Persistent, mobile (PM) substances are being recognized as serious threats to the safety of water resources. In many cases, drinking water supplies have to be purified using expensive technologies because of contamination by PM substances. The most famous example of PM substances are per- and polyfluoroalkyl substances (PFAS), but there are numerous others. This worldwide problem has triggered new policy and monitoring actions and the European Green Deal contains a broad initiative for chemical and water regulations for PM substances.
As part of this effort, a new, wide-reaching European research project – Zero pollution of persistent, mobile substances (ZeroPM) – will start in autumn 2021. Funded under the H2020 call "Building a low-carbon, climate resilient future: Research and innovation in support of the European Green Deal: Innovative, systemic zero-pollution solutions to protect health, environment and natural resources from persistent and mobile chemicals", ZeroPM includes 15 partners and will run for 5 years. The project is led by the Norwegian Geotechnical Institute with Dr. Sarah Hale as project coordinator and Prof. Hans Peter Arp as co-coordinator. Fraunhofer ITEM will contribute to the hazard identification and characterization of PM substances.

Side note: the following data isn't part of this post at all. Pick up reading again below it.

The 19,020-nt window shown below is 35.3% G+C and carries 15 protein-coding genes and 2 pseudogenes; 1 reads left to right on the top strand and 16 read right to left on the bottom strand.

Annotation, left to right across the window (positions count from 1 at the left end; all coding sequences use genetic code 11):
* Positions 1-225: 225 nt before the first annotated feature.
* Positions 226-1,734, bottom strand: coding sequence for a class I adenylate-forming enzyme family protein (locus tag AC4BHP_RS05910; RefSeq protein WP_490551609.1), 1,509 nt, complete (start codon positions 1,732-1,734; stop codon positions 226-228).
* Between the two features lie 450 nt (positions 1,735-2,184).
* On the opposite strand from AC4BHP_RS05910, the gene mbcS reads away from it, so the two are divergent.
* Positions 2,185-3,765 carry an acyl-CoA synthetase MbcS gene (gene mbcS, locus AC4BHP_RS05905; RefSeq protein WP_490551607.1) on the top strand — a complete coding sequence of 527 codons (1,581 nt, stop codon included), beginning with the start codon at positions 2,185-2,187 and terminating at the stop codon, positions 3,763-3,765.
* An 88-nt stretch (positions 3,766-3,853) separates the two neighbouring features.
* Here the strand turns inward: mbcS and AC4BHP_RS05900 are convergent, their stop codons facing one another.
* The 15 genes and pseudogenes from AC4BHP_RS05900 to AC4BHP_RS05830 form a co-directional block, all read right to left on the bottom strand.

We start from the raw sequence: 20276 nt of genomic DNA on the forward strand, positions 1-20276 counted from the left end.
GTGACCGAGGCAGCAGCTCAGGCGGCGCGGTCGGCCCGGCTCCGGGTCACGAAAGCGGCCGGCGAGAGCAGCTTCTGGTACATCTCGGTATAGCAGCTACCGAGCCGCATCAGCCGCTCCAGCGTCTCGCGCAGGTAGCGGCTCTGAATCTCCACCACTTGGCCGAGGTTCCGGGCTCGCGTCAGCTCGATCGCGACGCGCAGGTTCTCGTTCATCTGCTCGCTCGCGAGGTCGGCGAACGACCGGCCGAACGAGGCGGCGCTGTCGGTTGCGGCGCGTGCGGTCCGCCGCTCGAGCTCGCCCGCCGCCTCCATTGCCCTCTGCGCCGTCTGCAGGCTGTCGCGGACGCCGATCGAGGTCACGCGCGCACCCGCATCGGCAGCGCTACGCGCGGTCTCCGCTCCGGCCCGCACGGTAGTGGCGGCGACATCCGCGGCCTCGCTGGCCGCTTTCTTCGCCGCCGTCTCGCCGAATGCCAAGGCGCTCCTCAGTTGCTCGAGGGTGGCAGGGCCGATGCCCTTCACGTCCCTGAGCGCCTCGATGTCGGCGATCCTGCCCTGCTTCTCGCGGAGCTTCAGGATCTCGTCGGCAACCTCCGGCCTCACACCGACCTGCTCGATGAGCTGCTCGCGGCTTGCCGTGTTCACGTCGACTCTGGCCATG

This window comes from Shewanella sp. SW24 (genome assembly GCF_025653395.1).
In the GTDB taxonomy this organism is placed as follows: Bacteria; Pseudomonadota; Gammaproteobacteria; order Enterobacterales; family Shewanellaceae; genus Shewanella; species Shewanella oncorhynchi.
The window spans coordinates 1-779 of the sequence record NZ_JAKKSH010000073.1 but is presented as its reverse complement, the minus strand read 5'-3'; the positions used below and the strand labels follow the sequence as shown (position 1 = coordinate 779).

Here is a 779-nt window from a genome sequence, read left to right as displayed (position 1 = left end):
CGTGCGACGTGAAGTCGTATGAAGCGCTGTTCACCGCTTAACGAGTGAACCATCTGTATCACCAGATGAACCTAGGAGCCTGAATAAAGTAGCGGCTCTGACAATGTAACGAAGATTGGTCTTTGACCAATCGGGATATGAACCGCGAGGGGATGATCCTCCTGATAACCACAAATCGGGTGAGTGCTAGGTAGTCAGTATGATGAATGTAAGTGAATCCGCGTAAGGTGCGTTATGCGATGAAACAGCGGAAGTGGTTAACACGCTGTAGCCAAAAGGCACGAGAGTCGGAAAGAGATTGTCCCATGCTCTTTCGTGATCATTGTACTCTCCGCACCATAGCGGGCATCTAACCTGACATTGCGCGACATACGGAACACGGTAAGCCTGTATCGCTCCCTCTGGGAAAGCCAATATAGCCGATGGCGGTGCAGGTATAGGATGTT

ZeroPM will interlink and synergize prevention, prioritization and removal strategies to protect the environment and human health from PM substances. To do this, ZeroPM will establish an evidence-based multilevel framework to guide policy, technological and market incentives to minimize the use, emissions and pollution with entire groups of PM substances.
ZeroPM will deliver policy improvements, an increase in business opportunities and competitiveness, an improved livelihood for EU citizens and beyond, and state-of-the-art methods, to prevent regrettable substitution and regrettable remediation of PM substance groups. ZeroPM will be the pathfinding project enabling the ambitions of the Chemical Strategy to become an on-the-ground reality, supporting the movement towards a zero pollution, toxic-free environment.